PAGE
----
Sinfully Spicy : Aloo Jhol Poori (Spicy Potatoes & Fried puffed bread)Jhol Poori is a combination which makes an appearance atleast once a month in our house if not more. In my mums house, this forms Sunday breakfast, every other sunday. While I knead the dough, the pressure cooker hisses and the potatoes boil inside.A quick tempering with simple aromatics-pungent hing(asafoetoda),smoky cumin & turmeric hit the hot ghee followed by tomatoes, green chillies & ginger,awkwardly crumbled potatoes join the pot, simmer for under twenty minutes or so and done. While traditionally jhol is a term used for much thinner, almost water like consistency, we like ours on the thickish gravy side, just go stingy on the amount of water that you add, everything else remains the same.

Sinfully Spicy : Aloo Jhol Poori (Spicy Potatoes & Fried puffed bread)

Aloo Jhol Recipe

Preparation Time :- 30 minutes
 
Cooking time – About 2 hours (Depends on cut, type & size of the meat)
 
Ingredients (Serves 3-4)
 
  • 1 lb stewing mutton/lamb/beef , cubed
  • 2 medium potatoes,peeled & quatered (You can use any potatoes of choice)
  • 2 nos indian bay leaves (tejpatta)
  • 1 ” cinnamon stick
  • 2 medium red onions, finely chopped (about 1/2 cup)
  • 3 medium tomatoes, finely chopped (about 3/4 cup)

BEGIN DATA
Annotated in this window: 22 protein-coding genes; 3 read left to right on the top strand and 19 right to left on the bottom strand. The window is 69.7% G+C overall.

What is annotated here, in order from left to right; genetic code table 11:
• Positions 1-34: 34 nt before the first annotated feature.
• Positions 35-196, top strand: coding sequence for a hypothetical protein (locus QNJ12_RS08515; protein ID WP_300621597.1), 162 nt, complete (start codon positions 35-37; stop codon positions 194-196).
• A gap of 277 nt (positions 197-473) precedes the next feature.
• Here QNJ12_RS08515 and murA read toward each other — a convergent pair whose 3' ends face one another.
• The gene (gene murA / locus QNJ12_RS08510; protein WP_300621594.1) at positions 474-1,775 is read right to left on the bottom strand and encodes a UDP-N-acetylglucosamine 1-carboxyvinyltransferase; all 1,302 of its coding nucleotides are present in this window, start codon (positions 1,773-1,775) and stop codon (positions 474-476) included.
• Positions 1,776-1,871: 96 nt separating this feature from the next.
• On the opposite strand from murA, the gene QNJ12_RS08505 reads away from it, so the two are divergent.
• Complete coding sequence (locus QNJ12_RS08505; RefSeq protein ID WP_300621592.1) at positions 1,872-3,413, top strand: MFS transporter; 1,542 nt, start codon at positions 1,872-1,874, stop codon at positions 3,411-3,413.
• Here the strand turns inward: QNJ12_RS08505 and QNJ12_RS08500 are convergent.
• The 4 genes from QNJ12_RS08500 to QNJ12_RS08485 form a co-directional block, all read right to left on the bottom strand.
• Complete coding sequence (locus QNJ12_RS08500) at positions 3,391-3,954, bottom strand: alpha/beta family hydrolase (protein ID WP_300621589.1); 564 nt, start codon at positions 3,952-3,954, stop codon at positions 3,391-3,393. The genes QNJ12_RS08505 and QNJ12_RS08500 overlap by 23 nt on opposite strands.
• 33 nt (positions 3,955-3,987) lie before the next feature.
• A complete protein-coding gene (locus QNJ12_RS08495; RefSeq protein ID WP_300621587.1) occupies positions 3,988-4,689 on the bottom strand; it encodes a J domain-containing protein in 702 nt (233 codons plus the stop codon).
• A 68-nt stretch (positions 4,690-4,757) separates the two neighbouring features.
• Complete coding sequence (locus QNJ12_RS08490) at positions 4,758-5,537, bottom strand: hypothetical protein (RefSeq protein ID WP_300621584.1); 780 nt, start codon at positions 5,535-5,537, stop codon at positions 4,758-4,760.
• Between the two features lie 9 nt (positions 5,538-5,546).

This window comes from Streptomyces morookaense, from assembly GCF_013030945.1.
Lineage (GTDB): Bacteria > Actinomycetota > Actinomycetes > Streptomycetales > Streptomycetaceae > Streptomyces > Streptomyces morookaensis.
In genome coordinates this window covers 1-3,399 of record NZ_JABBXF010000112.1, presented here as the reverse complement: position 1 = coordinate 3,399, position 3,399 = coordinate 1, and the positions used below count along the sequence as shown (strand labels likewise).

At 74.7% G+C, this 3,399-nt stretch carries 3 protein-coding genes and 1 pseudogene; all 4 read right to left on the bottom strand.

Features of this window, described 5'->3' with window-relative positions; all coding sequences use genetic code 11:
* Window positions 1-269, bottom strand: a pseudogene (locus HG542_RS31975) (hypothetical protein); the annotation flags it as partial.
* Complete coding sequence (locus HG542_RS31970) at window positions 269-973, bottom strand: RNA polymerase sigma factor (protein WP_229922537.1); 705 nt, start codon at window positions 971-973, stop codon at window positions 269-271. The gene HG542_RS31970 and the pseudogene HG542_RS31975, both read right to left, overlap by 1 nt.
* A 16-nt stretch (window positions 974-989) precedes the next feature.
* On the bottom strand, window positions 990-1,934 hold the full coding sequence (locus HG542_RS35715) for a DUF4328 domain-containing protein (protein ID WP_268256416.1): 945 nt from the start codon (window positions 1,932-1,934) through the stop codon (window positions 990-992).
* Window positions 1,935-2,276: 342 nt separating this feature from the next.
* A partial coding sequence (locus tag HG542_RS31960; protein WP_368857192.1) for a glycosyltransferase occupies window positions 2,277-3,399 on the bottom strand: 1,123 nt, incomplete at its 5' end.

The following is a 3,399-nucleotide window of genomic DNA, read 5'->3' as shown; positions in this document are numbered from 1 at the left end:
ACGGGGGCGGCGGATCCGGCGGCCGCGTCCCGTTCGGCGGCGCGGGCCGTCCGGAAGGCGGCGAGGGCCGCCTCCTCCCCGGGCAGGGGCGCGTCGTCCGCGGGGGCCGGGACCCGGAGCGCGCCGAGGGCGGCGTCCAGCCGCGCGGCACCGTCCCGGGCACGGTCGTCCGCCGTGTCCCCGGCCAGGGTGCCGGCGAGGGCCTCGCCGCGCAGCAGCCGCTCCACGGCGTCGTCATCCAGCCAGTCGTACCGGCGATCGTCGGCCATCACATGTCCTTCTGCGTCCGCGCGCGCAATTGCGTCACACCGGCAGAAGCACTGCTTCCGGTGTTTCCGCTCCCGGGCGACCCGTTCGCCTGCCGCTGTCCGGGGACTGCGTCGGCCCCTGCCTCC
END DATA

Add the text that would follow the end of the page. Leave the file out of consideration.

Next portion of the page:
• 1/2 tsp red chilli powder (or cayenne, adjust to taste)
  • 1/2 tsp jaggery (or brown sugar to taste)
  • 1/4 cup mustard oil (substitute with canola/vegetable/sunflower/grapeseed oil )
  • salt to taste
  • 1.5 cups water
  • Chopped cilantro for garnish
 
For the spice paste:-
 
  • 10-12 whole dry red chillies (I use kashmiri mirch)
  • 1 tsp cumin seeds (jeera)
  • 1/4 tsp fennel seeds (saunf)
  • 2 tsp coriander seeds (dhania)
  • 6 whole green cardamom pods (hari elaichi)
  • 4 cloves (laung)
  • 8 black peppercorns (kali mirch)
  • 5 plump garlic cloves
  • 2 ” fresh piece of ginger
  • Water for soaking the spices (about 1/4 cup)
Notes:-
 
Whole Kashmiri mirch lends a rich, deep scarlet color to the gravy without the heat & they are easily available in indian stores. You can de-seed the chillies to reduce heat further.The actual heat in the dish comes from the use of red chilli powder & black peppercorns. However, you can also adjust the amount to tolerance.
 

Method:-

Soak the chillies, cumin , fennel & coriander seeds, cardamom pods, cloves & peppercorns in 1/4 cup water for about 15 minutes to soften. Drain & tip into a blender. Reserve the soaking liquid. Grind the soaked spices along with garlic & ginger to a smooth paste. Use the soaking liquid if required while grinding.

Marinate the cubed mutton in half of the spice paste for 15 minutes.  While the mutton is marinating, heat up the oil in a heavy bottomed pot with lid on high heat till you see ripples on the surface. At this point reduce the heat to medium & wait for 2 minutes. Temper the oil with tejpatta & cinnamon stick. Wait for 15 seconds till you smell the aroma. Next, add the chopped onions to the pot & cook on medium heat with stirring till they turn golden brown.About 8-10 minutes.